I finally got annoyed enough to figure out how to control my synaptics touchpad on my Sony VAIO today. Sometime after upgrading to Fedora Core 4, I noticed that whenever I moved my fingers across the touchpad, unexpected (at least to me) things started happening to my applications. I tried to get out the big hammer and fix it, but I wasn’t exactly happy with the results.
The main issue here is the size of the touchpad vs. the size of my hands. My SRX51P/A isn’t exactly on the large side. One of the reasons I bought it was that it was small enough to carry around without a lot of fuss. While it took me a while to get used to the 90% sized keyboard, it’s really a great machine and well worth the trouble of a few errant up arrow keystrokes. So, how’s this related to the touchpad?
Well, the relationship comes in when you’re trying to do things in a hurry like zing the mouse cursor from one side of the 1024×768 display to the other. I generally don’t bother too much with precision mousing, as I spend most of my time with my hands firmly resting on the home row of the keyboard. A lot of what I do involves two basic tools: Galeon (or Firefox, depending on what I’m trying to do) and the Gnome Terminal application. I use the “sloppy focus” focus policy, so all I have to do is get the mouse in the window, and I’m sorted. Most of what I do when navigating around a web page involves the Page Up/Page Down keys, and so, with a few exceptions, I don’t spend a lot of time focused on the touchpad.
The thing is, for most people who do spend lots of time with the mouse or the touchpad, the vendors have come up with ways to enhance the capabilities of the device without changing them much. Cases in point are the mouse wheels (which I don’t particularly like) and the capabilities of the Synaptics Touchpad which allows horizontal and vertical scrolling based on sliding your fingers along the bottom and right edges, respectively. Support for this has recently been added to the Linux kernel, and has appeared (to me at least) with FC4.
Since I’ve been using this machine as my primary computer platform for the majority of the last 4 years, changes in the way it behaves require a little getting used to. It is unfortunate that when the vendors like Red Hat and the Fedora Project added support for the feature, they neglected to include a suitable way to control it without requiring you to hack options specified in the
xorg.conf file (this was the big hammer I mentioned earlier).
Today, after trying to move the mouse from the middle of the screen to the back button on Galeon and having 9/10 attempts result in me going back one or two pages in my browser’s history, I decided something must be done about this situation.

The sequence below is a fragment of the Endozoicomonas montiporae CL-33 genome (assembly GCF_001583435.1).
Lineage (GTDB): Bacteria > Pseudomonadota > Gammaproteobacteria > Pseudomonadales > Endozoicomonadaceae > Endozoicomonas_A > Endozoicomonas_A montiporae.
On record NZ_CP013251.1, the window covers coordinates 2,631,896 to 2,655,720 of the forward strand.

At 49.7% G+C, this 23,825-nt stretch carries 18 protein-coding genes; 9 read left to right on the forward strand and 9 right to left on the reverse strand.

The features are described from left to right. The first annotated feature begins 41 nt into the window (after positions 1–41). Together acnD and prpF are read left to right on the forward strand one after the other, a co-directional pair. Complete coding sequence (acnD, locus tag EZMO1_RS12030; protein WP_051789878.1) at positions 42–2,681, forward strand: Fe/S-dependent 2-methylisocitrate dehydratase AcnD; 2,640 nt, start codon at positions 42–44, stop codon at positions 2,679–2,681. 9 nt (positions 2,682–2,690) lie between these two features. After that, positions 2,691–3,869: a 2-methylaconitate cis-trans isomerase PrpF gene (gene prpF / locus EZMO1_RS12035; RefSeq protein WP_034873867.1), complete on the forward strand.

After visiting the site for the Xorg version of the driver, I discovered towards the bottom a list of configuration tools. Not really wanting to take the time to see if/how this driver was related to the other Linux touchpad driver, I downloaded the gsynaptics utility since I use GNOME, unpacked, compiled, installed per the instructions, added the user-mode progam to my session startup scripts and bounced the X server. Voila! Control of the scrolling behavior. Absolutely brilliant. Thanks very much to the authors, Hiroyuki Ikezoe and Takuro Ashie. Now, if the install would just take care of adding it to the control panel as well, that’d be even better. Once everything is ready to go, just run
gsynaptics from a terminal window to change the settings.
If you’re not 100% comfortable with the
xorg.conf file, you may have trouble installing it from the directions on the website, however there are more detailed instructions in the README file. I just added it to the InputDevice section, as directed. The settings I used were, with the only change being the addition of line #79:
76 Section "InputDevice" 77 Identifier "Synaptics" 78 Driver "synaptics" 79 Option "SHMConfig" "true" 80 Option "Device" "/dev/input/mice" 81 Option "Protocol" "auto-dev" 82 Option "Emulate3Buttons" "yes" 83 Option "LeftEdge" "120" 84 Option "RightEdge" "830" 85 Option "TopEdge" "120" 86 Option "BottomEdge" "650" 87 Option "FingerLow" "14" 88 Option "FingerHigh" "15" 89 Option "MaxTapMove" "110" 90 Option "VertScrollDelta" "20" 91 Option "HorizScrollDelta" "20" 92 Option "MinSpeed" "0.3" 93 Option "MaxSpeed" "0.75" 94 EndSection
If you’re pulling out your hair trying to figure out why your touchpad behavior changed (for better or worse), maybe this article will help you to take control back from the default configuration. The gsynaptics tool doesn’t seem to cover every configuration option (see the driver page for more information), but for the average user, it provides an easy way to control the most common ones.